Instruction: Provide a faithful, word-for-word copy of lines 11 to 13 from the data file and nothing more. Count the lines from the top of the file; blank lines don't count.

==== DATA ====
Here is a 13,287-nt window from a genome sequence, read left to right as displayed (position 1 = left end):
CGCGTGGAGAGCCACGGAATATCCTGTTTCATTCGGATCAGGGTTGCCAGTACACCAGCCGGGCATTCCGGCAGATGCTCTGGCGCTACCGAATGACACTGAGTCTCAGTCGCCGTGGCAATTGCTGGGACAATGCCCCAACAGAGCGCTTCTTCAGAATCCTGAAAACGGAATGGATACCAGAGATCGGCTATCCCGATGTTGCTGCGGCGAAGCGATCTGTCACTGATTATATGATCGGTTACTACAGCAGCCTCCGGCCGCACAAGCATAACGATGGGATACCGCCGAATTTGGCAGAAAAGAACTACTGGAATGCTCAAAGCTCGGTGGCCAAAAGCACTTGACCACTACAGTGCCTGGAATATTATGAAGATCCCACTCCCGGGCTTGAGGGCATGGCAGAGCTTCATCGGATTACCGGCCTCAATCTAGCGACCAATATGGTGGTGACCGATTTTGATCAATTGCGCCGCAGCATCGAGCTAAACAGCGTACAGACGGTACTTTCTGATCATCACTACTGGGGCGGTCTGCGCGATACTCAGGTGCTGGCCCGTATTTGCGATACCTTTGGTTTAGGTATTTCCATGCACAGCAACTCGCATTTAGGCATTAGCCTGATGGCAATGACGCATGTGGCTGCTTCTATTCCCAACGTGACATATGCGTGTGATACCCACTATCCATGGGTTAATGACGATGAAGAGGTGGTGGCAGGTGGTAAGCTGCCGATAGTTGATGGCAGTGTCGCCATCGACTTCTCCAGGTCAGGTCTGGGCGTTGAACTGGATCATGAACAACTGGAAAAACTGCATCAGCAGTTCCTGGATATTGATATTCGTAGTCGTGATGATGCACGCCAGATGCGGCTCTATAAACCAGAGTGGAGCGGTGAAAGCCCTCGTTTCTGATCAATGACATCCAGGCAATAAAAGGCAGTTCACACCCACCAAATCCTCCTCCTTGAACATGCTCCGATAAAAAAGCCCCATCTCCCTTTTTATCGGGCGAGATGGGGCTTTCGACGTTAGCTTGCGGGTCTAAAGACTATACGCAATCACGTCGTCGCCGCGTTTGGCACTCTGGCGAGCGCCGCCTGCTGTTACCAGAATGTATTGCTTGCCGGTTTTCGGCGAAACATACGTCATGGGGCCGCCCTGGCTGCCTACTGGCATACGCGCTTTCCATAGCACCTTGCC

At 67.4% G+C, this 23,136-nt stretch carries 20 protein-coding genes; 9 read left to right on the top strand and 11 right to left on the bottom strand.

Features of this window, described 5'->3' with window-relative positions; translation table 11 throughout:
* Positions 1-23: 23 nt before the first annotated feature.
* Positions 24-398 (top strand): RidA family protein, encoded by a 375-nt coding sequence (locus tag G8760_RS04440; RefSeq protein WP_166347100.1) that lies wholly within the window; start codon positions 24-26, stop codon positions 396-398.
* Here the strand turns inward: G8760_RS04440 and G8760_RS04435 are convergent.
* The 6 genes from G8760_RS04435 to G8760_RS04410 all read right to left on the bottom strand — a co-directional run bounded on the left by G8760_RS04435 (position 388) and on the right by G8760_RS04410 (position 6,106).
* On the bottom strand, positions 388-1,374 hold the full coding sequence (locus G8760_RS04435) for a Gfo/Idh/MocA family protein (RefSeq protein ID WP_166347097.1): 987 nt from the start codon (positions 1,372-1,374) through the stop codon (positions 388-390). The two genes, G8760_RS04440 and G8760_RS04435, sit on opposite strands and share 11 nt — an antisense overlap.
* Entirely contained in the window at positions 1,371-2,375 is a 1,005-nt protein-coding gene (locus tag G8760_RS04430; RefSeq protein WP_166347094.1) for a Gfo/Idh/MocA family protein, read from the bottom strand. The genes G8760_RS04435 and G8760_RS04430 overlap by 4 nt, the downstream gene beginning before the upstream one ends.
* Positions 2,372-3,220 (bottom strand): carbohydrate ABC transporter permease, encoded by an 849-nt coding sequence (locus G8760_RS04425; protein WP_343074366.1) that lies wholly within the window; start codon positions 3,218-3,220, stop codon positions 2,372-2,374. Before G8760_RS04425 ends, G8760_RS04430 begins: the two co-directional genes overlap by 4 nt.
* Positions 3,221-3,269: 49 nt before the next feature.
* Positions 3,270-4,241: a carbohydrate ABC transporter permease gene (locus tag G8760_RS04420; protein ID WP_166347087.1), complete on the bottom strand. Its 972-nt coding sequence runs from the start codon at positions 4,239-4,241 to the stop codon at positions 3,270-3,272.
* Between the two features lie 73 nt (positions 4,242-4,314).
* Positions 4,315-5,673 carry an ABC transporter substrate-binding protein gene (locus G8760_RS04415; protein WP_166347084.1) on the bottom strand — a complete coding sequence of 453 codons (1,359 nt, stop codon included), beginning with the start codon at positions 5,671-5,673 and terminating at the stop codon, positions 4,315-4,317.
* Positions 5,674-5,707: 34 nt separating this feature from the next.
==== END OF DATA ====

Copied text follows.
* Positions 2,372-3,220 (bottom strand): carbohydrate ABC transporter permease, encoded by an 849-nt coding sequence (locus G8760_RS04425; protein WP_343074366.1) that lies wholly within the window; start codon positions 3,218-3,220, stop codon positions 2,372-2,374. Before G8760_RS04425 ends, G8760_RS04430 begins: the two co-directional genes overlap by 4 nt.
* Positions 3,221-3,269: 49 nt before the next feature.
* Positions 3,270-4,241: a carbohydrate ABC transporter permease gene (locus tag G8760_RS04420; protein ID WP_166347087.1), complete on the bottom strand. Its 972-nt coding sequence runs from the start codon at positions 4,239-4,241 to the stop codon at positions 3,270-3,272.